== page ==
If we continue to look at how we’re programmed and why, We may find answers that would be better left undiscovered. Some forbidden knowledge buried underneath an endless sea of code Like what programmed us, and whether it can control What we do, like when we control Minecraft’s Steve to go dig a hole Or are we simply following our code like some villager NPC Not being driven but gently pushed by a force we can’t see. There are many similarities between our virtual counterparts and us. An unknown player programmed us both with gifts we use to thrive And boundaries to keep us in our natural place. Each person, like each game, is slightly different from the rest, But at heart they are still just ones and zeros being shaped Like clay to whatever the programmer has in mind. Though virtual, their existence is meaningful to mankind. Videogames allow for people to escape, And allow their own realities to temporarily fade away Into the virtual world of the game they’re playing. Here they can be anyone, do anything that they wish or desire-To be a millionaire, a fighter, or a hero that bends fire. They can pick to be good or evil and whether to save the distressed damsel Mary. We enjoy playing regardless because we value their binary.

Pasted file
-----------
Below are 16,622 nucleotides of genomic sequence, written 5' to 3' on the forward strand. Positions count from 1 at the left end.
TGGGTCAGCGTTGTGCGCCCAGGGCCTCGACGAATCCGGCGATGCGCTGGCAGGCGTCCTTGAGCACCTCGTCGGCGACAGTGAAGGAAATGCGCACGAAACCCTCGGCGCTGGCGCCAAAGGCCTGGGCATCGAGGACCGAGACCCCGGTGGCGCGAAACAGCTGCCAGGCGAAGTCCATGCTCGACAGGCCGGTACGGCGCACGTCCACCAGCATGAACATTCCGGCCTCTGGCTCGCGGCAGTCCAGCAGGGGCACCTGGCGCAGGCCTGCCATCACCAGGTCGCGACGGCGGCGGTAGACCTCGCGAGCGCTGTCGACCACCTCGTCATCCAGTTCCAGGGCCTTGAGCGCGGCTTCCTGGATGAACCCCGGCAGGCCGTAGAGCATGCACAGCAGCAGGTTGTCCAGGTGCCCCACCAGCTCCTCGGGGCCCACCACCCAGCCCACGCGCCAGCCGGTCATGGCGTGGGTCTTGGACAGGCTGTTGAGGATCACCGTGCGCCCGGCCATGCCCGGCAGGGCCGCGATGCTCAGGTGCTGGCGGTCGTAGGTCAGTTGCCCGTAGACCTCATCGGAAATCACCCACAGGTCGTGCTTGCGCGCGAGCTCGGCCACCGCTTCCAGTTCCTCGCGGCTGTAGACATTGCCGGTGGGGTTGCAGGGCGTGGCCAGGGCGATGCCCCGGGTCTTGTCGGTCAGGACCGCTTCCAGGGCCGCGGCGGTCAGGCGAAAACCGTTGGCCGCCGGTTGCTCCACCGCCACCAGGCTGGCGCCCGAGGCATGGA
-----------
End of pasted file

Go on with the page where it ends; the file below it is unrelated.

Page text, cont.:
Clayton Connell

-J.D. Parker


An Unwelcome Intruder T

Eric Schlossman

he familiar smell of a warm sea breeze hits my freckle-painted sunburnt nose as I leap down from my dad’s poor excuse for a pickup truck. Bob Marley’s melodious voice drifts out from my dad’s old cassette player. It has always been a ritual for us to play his albums on the way down to the shore. His songs of hope, life, love, and serenity set the mood for our Sunday outing. The last words I hear are, “singing don’t worry, about a thing,” before I slam the dilapidated car door of the decrepit old pick-up truck in anticipation to get the day started. This silences the musical genius for the time being. The driver side door slams shut soon after mine. The car beeps as my dad comes over to me and presses the faded lock button on the car keys. I look up at him with an expression of pure innocence and wonder. An eager smile is plastered across my young face as I shift my stare to the ever-changing tides just beyond